As a single mom for the past six years, it’s all too easy for me to see my parenting weaknesses. I’d already launched my oldest from home and into his first year of college when I became a widow and single mom. Just when I should have been feeling at the top of my game, I felt more like a student all over again as I learned how to parent alone.
I’ve been schooled for sure. I understand the weariness from always being on the clock and always having to be the bad guy. I understand the weight of making every decision and the exhaustion from juggling house, kids, and finances. These years have been filled with adapting and adjusting. So today, I’m sharing 5 ways to overcome common single parent problems.
1. Problem: Chaos
Admittedly, with no other adult in the house for accountability, it’s easy to let routines slip. Sheer fatigue from handling everything alone or the change that comes from moving children between two homes can make keeping a routine hard.
Solution: Establish a routine
Homes with routines provide stability and boundaries that children and teens need. Try creating routines for before and after school, dinner, and bedtime to cut down the potential for chaos.
2. Problem: Enforcing a Hard “No”
Sometimes, I just don’t want to be the bad guy again. Especially when I’m already worn down from shouldering all decisions and all parenting.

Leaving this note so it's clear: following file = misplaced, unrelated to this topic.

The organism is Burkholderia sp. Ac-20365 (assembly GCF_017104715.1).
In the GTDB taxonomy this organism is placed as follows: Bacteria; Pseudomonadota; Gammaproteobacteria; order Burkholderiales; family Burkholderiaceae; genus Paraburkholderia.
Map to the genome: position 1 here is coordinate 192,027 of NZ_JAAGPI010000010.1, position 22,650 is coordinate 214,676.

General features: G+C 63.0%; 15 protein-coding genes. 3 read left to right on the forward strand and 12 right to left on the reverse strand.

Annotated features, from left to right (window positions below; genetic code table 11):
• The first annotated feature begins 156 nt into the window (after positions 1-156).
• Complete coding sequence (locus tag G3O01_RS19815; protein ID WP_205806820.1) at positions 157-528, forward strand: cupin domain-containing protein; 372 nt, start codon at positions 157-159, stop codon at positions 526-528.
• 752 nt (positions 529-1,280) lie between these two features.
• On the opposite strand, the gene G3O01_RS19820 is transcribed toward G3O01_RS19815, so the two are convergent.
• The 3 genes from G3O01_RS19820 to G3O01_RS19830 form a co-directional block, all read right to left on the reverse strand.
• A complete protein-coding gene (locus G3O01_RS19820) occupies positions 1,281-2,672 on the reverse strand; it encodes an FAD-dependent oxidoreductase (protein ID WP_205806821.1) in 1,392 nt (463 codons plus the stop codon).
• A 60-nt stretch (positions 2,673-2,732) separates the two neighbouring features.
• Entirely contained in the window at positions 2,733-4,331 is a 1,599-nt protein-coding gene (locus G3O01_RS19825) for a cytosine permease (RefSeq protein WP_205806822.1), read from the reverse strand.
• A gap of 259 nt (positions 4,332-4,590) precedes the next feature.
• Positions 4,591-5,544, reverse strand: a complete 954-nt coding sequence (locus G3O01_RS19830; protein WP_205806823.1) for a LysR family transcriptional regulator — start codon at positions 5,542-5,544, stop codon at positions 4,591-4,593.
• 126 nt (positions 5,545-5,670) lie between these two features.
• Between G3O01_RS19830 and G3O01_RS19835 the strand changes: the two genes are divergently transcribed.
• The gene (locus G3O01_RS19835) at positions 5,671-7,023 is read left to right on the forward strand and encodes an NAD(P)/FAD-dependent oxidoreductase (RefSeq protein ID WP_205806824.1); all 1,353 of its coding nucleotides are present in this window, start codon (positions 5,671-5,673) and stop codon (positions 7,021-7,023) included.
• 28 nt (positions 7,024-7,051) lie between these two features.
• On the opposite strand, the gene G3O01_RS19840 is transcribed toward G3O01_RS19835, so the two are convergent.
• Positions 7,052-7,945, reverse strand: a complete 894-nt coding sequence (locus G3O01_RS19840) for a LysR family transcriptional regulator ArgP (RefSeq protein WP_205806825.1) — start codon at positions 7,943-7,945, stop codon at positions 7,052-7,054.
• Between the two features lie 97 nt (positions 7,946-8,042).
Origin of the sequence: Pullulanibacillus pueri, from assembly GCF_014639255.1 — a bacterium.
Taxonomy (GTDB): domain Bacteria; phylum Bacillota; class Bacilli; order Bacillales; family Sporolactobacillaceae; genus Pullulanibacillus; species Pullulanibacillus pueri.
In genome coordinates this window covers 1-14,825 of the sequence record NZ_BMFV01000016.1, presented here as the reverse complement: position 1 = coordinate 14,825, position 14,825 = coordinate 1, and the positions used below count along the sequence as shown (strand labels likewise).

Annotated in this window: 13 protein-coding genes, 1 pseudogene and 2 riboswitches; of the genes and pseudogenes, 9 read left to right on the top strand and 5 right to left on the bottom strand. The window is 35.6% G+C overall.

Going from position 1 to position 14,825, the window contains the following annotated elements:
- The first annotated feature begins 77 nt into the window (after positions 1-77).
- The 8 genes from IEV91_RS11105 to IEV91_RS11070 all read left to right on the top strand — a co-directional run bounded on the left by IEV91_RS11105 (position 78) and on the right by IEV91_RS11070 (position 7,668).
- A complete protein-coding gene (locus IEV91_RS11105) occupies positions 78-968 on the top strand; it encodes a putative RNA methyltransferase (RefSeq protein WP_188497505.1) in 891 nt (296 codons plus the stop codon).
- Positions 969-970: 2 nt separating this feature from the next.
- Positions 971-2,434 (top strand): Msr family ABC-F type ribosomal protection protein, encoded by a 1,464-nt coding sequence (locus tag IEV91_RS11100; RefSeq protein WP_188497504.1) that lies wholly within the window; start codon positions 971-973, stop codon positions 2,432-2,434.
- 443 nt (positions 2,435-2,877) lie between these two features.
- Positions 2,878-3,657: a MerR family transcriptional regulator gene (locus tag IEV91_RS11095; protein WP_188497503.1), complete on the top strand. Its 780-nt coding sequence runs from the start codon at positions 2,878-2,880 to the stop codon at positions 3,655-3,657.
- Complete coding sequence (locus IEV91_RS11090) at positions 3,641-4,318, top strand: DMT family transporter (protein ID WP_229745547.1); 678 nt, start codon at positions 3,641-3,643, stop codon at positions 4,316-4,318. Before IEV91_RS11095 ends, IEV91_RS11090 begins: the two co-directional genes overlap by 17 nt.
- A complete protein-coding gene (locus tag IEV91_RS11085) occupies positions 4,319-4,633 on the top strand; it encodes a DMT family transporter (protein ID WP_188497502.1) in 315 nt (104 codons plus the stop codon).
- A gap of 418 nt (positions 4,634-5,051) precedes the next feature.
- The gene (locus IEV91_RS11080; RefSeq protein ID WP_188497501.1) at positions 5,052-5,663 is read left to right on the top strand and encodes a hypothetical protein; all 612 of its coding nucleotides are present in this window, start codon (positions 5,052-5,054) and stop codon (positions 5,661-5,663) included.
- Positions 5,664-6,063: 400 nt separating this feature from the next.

Solution: Develop a spine
As a single parent, I’ve had to dig deep to make sure my nos and yesses stayed firm. Sticking to the rules you’ve made and decisions you’ve determined helps your child know the boundaries and provides a stable home.
3. Problem: Grieving Children
Children in a single-parent home are almost always dealing with some level of grief, because of separation, divorce or death.
Solution: Listen and love well
Let your children talk about their emotions. Gently initiate conversations that will help your children communicate. You can’t fix your child’s grief but you can listen, love, and provide a safe place for them to release. Books and movies can help you broach questions or issues children may be dealing with. Make sure you allow children to express new stages of grief as they grow.
You can’t fix your child’s grief but you can listen, love, and provide a safe place for them to release.
4. Problem: Missing a Role Model
When I became a single mom, I had teen boys, a teen daughter, a four and six-year-old. No matter how well I parent, I can never be their dad. I can never be a dad.
Solution: Search out mentors
It’s been so important to have men of integrity who can speak to my children as they are becoming young men and women. Look for opportunities for your children to have safe mentors like coaches, youth pastors, relatives, and friends.
5. Problem: Overwhelming To-Do List
This may seem incongruent, but the busier we feel, the more important it is to intentionally carve out time for fun. With so much to do, it’s tempting to just put your head down and get it done.
Solution: Make time for fun
Especially if you’re the only parent, make room for enjoying your kids. It can be as simple as leaving jokes in your child’s lunchbox or pressing pause for a surprise afternoon out. Laughter really is the best medicine.
What’s your hardest struggle as a single parent?